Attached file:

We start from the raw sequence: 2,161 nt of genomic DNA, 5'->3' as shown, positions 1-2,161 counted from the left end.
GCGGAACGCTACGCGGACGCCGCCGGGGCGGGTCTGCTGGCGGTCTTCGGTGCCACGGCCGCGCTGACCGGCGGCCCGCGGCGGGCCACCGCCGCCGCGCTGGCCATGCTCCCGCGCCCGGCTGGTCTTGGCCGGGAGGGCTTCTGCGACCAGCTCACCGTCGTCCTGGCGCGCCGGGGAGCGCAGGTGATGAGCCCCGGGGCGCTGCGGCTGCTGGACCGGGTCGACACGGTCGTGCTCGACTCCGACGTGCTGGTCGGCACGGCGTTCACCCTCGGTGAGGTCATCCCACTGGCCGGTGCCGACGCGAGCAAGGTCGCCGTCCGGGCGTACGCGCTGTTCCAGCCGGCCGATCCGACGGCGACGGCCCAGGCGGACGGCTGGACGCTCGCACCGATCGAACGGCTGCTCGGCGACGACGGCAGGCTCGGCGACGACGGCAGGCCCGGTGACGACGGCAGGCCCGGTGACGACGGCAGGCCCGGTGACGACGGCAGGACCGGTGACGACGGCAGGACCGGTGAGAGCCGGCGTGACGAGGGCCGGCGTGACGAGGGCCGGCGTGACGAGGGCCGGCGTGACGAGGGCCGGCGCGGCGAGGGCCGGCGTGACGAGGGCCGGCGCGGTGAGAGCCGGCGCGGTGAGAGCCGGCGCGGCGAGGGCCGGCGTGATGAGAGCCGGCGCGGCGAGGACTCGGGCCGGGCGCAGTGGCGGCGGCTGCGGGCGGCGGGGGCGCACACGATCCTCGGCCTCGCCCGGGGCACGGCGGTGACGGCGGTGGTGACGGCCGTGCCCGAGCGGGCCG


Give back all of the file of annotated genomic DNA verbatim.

We start from the raw sequence: 2,161 nt of genomic DNA, 5'->3' as shown, positions 1-2,161 counted from the left end.
GCGGAACGCTACGCGGACGCCGCCGGGGCGGGTCTGCTGGCGGTCTTCGGTGCCACGGCCGCGCTGACCGGCGGCCCGCGGCGGGCCACCGCCGCCGCGCTGGCCATGCTCCCGCGCCCGGCTGGTCTTGGCCGGGAGGGCTTCTGCGACCAGCTCACCGTCGTCCTGGCGCGCCGGGGAGCGCAGGTGATGAGCCCCGGGGCGCTGCGGCTGCTGGACCGGGTCGACACGGTCGTGCTCGACTCCGACGTGCTGGTCGGCACGGCGTTCACCCTCGGTGAGGTCATCCCACTGGCCGGTGCCGACGCGAGCAAGGTCGCCGTCCGGGCGTACGCGCTGTTCCAGCCGGCCGATCCGACGGCGACGGCCCAGGCGGACGGCTGGACGCTCGCACCGATCGAACGGCTGCTCGGCGACGACGGCAGGCTCGGCGACGACGGCAGGCCCGGTGACGACGGCAGGCCCGGTGACGACGGCAGGCCCGGTGACGACGGCAGGACCGGTGACGACGGCAGGACCGGTGAGAGCCGGCGTGACGAGGGCCGGCGTGACGAGGGCCGGCGTGACGAGGGCCGGCGTGACGAGGGCCGGCGCGGCGAGGGCCGGCGTGACGAGGGCCGGCGCGGTGAGAGCCGGCGCGGTGAGAGCCGGCGCGGCGAGGGCCGGCGTGATGAGAGCCGGCGCGGCGAGGACTCGGGCCGGGCGCAGTGGCGGCGGCTGCGGGCGGCGGGGGCGCACACGATCCTCGGCCTCGCCCGGGGCACGGCGGTGACGGCGGTGGTGACGGCCGTGCCCGAGCGGGCCG